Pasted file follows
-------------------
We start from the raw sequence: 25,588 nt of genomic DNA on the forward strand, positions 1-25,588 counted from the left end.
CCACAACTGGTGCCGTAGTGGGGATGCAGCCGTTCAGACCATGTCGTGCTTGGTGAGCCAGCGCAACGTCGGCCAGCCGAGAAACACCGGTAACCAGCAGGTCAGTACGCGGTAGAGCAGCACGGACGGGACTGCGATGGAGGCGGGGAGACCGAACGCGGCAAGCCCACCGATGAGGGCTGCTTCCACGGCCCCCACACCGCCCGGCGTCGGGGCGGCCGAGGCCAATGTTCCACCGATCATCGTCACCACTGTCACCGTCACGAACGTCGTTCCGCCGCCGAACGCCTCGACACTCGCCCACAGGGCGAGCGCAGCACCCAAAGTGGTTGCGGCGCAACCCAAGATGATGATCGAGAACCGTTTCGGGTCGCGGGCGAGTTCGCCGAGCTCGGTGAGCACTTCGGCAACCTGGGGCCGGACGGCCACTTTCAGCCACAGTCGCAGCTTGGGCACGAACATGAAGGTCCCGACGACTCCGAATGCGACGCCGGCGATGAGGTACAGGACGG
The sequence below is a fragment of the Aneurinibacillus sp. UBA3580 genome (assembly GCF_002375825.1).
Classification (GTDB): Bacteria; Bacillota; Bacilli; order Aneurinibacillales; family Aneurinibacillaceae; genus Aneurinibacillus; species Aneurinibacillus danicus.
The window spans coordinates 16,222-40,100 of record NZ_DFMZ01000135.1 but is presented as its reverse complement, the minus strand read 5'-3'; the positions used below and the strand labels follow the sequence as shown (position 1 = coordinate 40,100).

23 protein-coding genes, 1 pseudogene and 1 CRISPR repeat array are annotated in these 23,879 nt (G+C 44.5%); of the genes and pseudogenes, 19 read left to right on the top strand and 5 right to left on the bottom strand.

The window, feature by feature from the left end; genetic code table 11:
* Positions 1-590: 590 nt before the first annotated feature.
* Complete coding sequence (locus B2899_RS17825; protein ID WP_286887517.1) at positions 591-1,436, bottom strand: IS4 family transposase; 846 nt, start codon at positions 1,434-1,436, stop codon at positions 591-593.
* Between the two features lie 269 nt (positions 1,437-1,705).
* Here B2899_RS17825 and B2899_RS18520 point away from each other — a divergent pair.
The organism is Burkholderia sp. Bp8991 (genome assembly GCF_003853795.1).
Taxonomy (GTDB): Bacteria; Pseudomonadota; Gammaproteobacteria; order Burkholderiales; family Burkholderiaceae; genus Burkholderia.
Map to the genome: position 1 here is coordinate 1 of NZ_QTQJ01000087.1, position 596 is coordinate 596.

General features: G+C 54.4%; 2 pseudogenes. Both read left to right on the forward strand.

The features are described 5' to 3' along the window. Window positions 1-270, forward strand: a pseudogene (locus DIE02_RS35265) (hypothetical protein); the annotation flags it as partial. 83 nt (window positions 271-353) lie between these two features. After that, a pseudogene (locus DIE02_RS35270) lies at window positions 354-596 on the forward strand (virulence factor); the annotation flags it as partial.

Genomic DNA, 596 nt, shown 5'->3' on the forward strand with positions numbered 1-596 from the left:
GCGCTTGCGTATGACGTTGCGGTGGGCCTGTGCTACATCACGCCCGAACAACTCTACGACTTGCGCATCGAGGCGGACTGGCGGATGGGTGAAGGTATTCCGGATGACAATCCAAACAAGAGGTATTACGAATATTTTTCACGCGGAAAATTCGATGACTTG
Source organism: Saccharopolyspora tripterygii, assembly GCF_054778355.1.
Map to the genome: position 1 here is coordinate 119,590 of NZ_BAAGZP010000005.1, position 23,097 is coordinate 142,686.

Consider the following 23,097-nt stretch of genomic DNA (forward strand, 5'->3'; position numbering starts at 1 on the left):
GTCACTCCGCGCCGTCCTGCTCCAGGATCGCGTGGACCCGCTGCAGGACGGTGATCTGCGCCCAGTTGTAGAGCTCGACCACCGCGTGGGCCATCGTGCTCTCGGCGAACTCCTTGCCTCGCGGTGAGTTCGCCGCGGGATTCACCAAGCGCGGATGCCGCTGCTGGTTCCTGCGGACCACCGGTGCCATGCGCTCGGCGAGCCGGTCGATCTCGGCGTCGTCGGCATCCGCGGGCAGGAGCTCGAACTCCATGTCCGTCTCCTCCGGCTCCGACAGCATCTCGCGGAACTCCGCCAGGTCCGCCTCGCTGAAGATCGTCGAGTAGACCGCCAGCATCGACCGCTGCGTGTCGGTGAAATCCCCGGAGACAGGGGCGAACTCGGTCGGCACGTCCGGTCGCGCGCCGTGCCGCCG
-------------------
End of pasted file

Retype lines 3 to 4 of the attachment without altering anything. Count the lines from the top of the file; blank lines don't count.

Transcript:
The sequence below is a fragment of the Aneurinibacillus sp. UBA3580 genome (assembly GCF_002375825.1).
Classification (GTDB): Bacteria; Bacillota; Bacilli; order Aneurinibacillales; family Aneurinibacillaceae; genus Aneurinibacillus; species Aneurinibacillus danicus.